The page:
The poem “Gods Will for You and Me” is the good poem and “Pied Beauty” is the bad poem according to Perrine standards. The central purpose of both these poems is to encourage the readers’ individual feelings about God. The poem “Pied Beauty” is extremely didactic.
The writer of this poem is preaching God on the reader. They are trying to get the reader to see all of the things that God has created on the earth and how amazing each one is. The whole poem seems to be a continuous praise on God. The poem even ends with a very clear cut statement, “Praise him.” This may leave a reader feeling uncomfortable or uneasy.
Some of the phrases used in “Pied Beauty” do not seem to be the best choices for the writing. The phrase “brinded cow” does not sound as nice as other phrases and does not make me want to love the cow like the writer is suggesting. The phrase “with swift, slow; sweet, sour; adazzle, dim;” breaks the flow of the poem and could have been left out or worded in a different way.
The poem “Gods Will for You and Me” is getting the point across to be “loyal to God” in a much simpler and easy going manner. The poem is more realistic and although it has a childlike rhyme to it, it is still fresh and original. It makes me feel, as a reader, that following Gods plan is easy and simple, such as the poem itself. While it is sweet and sentimental it is not over the top or over stimulating to the readers emotions.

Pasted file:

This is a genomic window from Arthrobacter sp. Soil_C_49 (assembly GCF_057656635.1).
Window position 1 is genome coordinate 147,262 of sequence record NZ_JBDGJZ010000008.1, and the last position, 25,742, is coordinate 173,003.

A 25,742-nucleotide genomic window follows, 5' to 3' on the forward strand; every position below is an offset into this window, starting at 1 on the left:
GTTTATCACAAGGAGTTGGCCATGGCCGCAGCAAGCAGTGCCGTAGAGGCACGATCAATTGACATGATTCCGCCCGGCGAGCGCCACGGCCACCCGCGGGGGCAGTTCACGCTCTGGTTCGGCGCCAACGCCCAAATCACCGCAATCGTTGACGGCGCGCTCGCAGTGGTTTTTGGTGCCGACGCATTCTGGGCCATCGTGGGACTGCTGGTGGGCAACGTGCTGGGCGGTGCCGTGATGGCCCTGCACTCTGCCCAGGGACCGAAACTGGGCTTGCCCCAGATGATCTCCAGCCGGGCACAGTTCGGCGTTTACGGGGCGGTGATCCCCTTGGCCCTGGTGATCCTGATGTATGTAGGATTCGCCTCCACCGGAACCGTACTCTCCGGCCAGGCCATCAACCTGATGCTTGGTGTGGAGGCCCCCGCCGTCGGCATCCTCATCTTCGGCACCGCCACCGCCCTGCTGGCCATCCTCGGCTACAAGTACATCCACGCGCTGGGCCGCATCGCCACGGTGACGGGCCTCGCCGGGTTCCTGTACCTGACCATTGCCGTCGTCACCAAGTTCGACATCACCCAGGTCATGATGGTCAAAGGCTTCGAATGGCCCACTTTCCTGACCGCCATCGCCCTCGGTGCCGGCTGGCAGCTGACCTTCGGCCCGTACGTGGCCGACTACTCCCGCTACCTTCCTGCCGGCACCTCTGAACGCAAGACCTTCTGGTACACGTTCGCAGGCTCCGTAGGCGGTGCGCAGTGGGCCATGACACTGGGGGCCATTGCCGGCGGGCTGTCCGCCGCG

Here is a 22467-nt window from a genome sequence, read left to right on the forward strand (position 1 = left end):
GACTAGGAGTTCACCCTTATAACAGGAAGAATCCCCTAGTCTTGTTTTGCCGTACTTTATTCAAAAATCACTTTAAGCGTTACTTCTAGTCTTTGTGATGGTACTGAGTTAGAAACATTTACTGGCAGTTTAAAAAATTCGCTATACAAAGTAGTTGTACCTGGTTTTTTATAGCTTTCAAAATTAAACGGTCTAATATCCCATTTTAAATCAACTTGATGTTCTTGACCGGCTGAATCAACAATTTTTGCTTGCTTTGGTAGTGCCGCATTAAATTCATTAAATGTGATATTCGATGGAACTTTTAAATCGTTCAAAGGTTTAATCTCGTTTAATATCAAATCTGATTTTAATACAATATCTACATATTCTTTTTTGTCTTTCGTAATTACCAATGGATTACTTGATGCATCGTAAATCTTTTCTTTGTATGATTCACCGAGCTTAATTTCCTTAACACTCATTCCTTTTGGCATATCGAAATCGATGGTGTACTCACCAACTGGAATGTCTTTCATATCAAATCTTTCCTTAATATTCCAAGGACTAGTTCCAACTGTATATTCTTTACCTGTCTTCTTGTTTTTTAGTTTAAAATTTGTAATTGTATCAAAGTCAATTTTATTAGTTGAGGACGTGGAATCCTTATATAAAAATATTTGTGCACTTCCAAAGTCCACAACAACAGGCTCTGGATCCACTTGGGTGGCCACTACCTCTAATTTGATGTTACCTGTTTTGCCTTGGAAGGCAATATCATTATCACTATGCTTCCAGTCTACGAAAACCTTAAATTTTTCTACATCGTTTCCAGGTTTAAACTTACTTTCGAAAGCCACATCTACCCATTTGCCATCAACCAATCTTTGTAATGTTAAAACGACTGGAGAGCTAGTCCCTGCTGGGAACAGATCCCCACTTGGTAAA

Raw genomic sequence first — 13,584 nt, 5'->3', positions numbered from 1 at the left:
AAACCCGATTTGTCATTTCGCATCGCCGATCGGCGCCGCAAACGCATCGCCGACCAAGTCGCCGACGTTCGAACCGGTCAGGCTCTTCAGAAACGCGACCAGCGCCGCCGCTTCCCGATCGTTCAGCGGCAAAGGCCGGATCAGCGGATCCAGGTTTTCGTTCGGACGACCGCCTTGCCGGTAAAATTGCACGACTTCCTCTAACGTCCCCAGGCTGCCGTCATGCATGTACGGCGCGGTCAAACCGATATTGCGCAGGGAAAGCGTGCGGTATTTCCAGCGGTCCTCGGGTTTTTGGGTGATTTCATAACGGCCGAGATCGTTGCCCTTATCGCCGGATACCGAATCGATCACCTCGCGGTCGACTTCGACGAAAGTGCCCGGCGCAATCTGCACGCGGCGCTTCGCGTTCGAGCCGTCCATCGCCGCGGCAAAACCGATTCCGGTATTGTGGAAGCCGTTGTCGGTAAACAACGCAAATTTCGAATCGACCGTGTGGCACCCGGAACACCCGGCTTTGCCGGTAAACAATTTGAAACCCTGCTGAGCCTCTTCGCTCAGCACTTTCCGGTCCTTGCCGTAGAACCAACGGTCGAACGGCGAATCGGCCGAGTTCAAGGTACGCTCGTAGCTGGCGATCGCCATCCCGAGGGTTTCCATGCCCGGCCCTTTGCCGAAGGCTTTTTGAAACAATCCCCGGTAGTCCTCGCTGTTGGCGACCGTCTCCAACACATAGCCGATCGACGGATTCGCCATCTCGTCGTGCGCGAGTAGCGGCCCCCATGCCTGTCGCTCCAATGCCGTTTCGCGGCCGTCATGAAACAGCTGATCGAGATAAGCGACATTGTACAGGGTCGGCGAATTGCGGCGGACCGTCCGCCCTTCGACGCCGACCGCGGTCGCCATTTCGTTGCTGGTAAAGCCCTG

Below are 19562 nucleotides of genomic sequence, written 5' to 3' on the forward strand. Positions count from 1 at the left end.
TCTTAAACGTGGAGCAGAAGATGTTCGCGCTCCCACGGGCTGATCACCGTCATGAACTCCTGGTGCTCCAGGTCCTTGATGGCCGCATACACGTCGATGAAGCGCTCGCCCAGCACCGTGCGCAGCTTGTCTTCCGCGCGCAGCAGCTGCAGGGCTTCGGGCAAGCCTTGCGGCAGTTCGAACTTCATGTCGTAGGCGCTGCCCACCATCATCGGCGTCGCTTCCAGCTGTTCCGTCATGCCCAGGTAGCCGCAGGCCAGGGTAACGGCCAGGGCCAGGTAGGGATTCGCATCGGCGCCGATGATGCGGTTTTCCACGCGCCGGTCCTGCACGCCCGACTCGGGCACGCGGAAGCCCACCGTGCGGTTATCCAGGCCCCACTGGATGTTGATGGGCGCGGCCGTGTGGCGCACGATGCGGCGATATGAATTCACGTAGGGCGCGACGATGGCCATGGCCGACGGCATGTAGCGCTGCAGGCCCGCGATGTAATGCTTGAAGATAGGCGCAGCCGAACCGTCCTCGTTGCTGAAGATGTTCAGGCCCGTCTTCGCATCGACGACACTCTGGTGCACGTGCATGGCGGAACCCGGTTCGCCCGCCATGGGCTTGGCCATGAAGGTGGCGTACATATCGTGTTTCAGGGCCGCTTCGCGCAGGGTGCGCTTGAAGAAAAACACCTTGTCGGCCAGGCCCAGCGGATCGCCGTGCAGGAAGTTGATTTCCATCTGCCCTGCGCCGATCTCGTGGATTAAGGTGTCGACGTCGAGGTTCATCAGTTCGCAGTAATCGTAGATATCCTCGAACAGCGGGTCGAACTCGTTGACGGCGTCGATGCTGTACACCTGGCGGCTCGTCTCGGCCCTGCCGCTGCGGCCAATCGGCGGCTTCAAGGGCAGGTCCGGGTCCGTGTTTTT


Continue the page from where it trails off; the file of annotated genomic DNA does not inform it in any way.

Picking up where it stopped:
When it comes to evaluating poetry according to Perrine’s standards, I don’t agree that rating a poem good or bad should be based on certain rules. As a reader, if what you are reading is making you feel good inside then it should be considered a good poem, even if it is sentimental, rhetorical, or didactic. For me, when I read poetry, if I can make sense of what the writer is saying and makes me feel any emotion from the writing, then I declare it a good poem.
Didactic poetry should be considered good also, due to the fact that even though it is praising, it is still a strong emotional reading that is getting a point across, whether the reader chooses to follow or agree is up to them to decide.